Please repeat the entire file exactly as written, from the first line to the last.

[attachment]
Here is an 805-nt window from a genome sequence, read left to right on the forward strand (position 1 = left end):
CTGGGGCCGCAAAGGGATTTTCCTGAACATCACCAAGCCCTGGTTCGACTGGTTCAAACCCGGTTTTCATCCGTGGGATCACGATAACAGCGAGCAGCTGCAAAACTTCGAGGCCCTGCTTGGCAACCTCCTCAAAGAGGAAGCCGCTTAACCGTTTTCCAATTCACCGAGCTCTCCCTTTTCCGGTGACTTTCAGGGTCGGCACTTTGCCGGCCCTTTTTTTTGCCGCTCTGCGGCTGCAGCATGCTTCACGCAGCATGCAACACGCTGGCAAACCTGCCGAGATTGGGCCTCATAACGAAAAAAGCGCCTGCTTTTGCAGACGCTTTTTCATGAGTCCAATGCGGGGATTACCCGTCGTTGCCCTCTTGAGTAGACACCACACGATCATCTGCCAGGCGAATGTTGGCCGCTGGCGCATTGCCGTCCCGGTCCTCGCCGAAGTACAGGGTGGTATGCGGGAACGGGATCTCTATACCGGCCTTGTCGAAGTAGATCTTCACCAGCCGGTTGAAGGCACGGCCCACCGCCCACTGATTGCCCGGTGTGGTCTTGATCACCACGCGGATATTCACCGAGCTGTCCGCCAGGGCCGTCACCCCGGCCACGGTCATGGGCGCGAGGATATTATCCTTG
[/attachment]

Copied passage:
Here is an 805-nt window from a genome sequence, read left to right on the forward strand (position 1 = left end):
CTGGGGCCGCAAAGGGATTTTCCTGAACATCACCAAGCCCTGGTTCGACTGGTTCAAACCCGGTTTTCATCCGTGGGATCACGATAACAGCGAGCAGCTGCAAAACTTCGAGGCCCTGCTTGGCAACCTCCTCAAAGAGGAAGCCGCTTAACCGTTTTCCAATTCACCGAGCTCTCCCTTTTCCGGTGACTTTCAGGGTCGGCACTTTGCCGGCCCTTTTTTTTGCCGCTCTGCGGCTGCAGCATGCTTCACGCAGCATGCAACACGCTGGCAAACCTGCCGAGATTGGGCCTCATAACGAAAAAAGCGCCTGCTTTTGCAGACGCTTTTTCATGAGTCCAATGCGGGGATTACCCGTCGTTGCCCTCTTGAGTAGACACCACACGATCATCTGCCAGGCGAATGTTGGCCGCTGGCGCATTGCCGTCCCGGTCCTCGCCGAAGTACAGGGTGGTATGCGGGAACGGGATCTCTATACCGGCCTTGTCGAAGTAGATCTTCACCAGCCGGTTGAAGGCACGGCCCACCGCCCACTGATTGCCCGGTGTGGTCTTGATCACCACGCGGATATTCACCGAGCTGTCCGCCAGGGCCGTCACCCCGGCCACGGTCATGGGCGCGAGGATATTATCCTTG